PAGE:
The U.S. lawmakers selected to negotiate with the Obama administration on extending all or some of the Bush-era tax cuts said congressional leaders should drop plans to hold votes until the negotiators can meet.
Senator Max Baucus, a Montana Democrat, and Representative David Camp, a Michigan Republican, said holding votes right away on extending lower tax rates for the first $250,000 of income, as President Barack Obama has proposed, would be premature.
Camp, who will be chairman of the House Ways and Means Committee starting in January, and Baucus, chairman of the Senate Finance Committee, were appointed yesterday as congressional delegates to the talks. Obama named Treasury Secretary Timothy Geithner and Office of Management and Budget Director Jack Lew as the administration’s representatives. Arizona Senator Jon Kyl, the chamber’s No. 2 Republican, and Maryland Representative Chris Van Hollen, a member of the House Democratic leadership, complete the group.
The negotiators will hold their first meeting today, the Treasury Department said.
“I think it’s important to have that meeting first to see where we are” before any votes, Baucus said yesterday. Camp agreed, saying “it seems to me we ought to be given a chance” to begin talks on the tax cuts.
Brokering a Deal
Obama appointed Geithner and Lew to broker a deal with lawmakers that seeks to avoid expiration of all of the 2001 and 2003 tax cuts on Dec. 31. Obama and many Democrats want to retain the lower rates for individuals with an annual income of $200,000 or less and married couples earning no more than $250,000 a year. Under the president’s proposal, the lower rates would expire for incomes above those figures.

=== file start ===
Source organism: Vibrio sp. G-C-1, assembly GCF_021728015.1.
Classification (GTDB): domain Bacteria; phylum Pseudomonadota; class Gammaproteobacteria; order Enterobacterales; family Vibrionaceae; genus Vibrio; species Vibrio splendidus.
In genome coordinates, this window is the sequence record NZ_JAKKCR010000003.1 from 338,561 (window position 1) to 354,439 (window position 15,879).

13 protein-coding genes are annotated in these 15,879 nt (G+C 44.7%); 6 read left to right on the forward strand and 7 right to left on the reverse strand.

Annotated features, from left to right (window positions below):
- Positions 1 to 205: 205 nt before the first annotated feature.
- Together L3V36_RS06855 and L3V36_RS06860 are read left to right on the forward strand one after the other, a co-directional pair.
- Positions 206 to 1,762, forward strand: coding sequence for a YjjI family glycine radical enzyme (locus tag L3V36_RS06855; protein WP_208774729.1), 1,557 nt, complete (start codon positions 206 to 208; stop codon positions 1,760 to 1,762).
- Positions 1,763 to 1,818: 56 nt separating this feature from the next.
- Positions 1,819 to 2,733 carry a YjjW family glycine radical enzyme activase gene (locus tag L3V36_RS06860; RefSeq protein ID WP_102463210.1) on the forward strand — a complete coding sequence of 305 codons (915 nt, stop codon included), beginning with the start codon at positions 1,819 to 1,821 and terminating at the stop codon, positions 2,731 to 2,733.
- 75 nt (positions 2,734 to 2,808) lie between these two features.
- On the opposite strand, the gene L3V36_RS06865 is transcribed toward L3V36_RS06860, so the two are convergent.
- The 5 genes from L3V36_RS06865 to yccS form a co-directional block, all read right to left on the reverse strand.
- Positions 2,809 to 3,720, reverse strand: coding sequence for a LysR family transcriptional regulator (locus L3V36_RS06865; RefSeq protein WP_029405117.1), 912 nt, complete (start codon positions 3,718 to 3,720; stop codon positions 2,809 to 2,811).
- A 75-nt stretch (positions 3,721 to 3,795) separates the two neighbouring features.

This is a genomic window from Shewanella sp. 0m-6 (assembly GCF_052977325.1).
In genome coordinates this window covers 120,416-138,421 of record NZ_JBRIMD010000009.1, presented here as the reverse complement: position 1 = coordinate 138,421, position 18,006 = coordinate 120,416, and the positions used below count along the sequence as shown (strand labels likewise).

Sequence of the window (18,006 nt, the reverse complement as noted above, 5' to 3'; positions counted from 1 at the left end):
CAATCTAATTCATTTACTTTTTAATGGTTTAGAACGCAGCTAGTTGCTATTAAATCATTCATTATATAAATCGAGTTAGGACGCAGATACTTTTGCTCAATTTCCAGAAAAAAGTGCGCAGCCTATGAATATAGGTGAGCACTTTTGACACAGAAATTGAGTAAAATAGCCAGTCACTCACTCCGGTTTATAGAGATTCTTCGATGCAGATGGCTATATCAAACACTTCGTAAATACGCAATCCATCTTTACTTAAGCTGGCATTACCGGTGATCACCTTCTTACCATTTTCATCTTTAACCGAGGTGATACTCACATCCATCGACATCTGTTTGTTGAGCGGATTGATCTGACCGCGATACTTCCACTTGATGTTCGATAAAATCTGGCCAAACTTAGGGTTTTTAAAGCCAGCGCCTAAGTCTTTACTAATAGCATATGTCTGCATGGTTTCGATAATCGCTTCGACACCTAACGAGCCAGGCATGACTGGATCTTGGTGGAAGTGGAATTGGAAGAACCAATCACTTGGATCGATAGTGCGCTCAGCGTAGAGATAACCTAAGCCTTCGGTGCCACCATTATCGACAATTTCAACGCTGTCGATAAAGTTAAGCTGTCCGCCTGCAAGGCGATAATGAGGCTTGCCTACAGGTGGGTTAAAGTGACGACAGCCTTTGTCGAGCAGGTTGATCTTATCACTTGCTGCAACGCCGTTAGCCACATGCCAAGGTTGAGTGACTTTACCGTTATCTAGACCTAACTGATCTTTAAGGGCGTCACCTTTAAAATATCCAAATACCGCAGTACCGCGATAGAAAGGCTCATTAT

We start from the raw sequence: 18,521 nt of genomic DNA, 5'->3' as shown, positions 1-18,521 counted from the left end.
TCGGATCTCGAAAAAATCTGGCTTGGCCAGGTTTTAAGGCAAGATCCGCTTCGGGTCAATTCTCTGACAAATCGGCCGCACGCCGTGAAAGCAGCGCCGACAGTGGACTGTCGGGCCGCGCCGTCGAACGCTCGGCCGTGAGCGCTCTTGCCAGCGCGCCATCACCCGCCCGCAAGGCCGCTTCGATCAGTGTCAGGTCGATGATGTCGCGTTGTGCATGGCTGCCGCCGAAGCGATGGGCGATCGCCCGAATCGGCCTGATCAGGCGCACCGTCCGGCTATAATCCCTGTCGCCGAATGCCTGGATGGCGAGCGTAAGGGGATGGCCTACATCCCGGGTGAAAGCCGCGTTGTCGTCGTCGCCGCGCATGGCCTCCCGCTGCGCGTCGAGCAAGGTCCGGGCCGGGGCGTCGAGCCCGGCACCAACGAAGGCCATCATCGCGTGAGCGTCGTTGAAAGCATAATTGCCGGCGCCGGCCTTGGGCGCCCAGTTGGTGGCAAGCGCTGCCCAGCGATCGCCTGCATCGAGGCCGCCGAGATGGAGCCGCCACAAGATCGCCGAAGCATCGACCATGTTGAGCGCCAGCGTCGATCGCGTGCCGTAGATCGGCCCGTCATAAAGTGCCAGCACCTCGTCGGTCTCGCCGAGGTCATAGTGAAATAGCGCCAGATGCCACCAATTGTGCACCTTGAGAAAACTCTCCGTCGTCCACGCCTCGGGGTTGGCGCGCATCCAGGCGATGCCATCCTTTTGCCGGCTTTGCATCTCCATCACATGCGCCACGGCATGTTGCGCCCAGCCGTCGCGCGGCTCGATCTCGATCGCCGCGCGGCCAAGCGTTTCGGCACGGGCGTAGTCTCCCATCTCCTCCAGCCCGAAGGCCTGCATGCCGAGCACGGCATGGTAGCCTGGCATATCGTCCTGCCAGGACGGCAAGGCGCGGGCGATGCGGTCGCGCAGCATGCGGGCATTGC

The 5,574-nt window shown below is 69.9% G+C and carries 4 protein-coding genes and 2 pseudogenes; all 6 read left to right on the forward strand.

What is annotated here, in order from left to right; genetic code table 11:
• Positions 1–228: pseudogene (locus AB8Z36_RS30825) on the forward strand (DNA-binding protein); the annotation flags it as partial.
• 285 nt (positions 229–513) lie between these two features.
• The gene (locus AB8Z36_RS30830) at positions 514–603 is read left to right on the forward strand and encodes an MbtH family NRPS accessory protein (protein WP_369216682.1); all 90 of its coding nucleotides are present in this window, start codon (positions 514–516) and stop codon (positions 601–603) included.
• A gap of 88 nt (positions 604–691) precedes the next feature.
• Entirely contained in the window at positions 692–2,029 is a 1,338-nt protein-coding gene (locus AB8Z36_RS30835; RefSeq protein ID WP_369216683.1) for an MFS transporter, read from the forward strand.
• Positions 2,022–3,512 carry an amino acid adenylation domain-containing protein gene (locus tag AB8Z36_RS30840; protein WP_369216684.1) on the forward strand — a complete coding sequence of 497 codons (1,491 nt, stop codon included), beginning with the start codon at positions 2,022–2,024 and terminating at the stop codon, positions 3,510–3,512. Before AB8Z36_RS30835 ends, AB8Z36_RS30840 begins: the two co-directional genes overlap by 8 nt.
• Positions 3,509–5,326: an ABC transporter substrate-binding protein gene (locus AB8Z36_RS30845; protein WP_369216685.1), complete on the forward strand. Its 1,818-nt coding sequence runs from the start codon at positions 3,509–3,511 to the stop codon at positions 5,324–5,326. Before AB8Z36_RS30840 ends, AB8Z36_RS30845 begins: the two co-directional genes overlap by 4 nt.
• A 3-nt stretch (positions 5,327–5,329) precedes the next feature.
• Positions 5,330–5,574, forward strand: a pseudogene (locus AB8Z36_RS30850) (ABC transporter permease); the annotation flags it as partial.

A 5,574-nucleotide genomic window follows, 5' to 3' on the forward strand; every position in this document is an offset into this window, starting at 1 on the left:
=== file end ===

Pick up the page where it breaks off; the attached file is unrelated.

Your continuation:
Republicans support extending the tax cuts permanently for all income levels.
House Speaker Nancy Pelosi, a California Democrat whose party loses control of the chamber next month, previously said that she was planning a vote for this week on Obama’s proposal.
Senate Democrats had been planning a vote on the same legislation by next week, Baucus said earlier this week. Majority Leader Harry Reid, a Nevada Democrat, yesterday would not say whether that vote would be delayed.
Democratic leaders face some pressure from their caucus to hold the vote as a means of testing Republican mettle to oppose legislation that would retain lower rates for middle-income taxpayers.
“I myself, I’m not talking about compromise,” said Senator Jeff Merkley, an Oregon Democrat. “I think we should go to the floor and have the vote on $250,000.”
Seeking a Vote
In the House, Massachusetts Democrat Richard Neal said he also was eager for a vote. Neal is challenging Michigan Representative Sander Levin for the top Democratic spot on the tax-writing Ways and Means Committee.
“I think we’re near the big moment,” Neal said. “I think both sides want to get a vote up on the board.”
Van Hollen said the House may still vote tomorrow before adding that “things can change around here quickly.”
Obama appointed Geithner and Lew yesterday after meeting for almost two hours with Republican and Democratic congressional leaders at the White House. The president said both sides agree that action is needed to extend tax cuts to middle-income families before the end of the year, even as they remain divided on tax rates for the wealthiest Americans.
“There must be some sensible common ground” to resolve differences on taxes, Obama said. He said he appointed Geithner and Lew “to break through this logjam.”
Negotiators must confront six pieces of a tax puzzle to complete their work. Besides the issue of the extension of lower income tax rates, they must decide whether to keep the 15 percent tax rate on most dividends and long-term capital gains or to let them revert to higher levels. They also must resolve a decade-long dispute over the appropriate level of taxation on estates worth $1 million or more.
Soon-to-expire tax incentives for parents, married couples and low-income workers also are in the mix, as is action to roll back a $66 billion increase in the alternative minimum tax in place for this year. Lawmakers are struggling to restore dozens of business-related tax breaks that expired at the end of 2009, including a research credit claimed by more than 6,000 companies.
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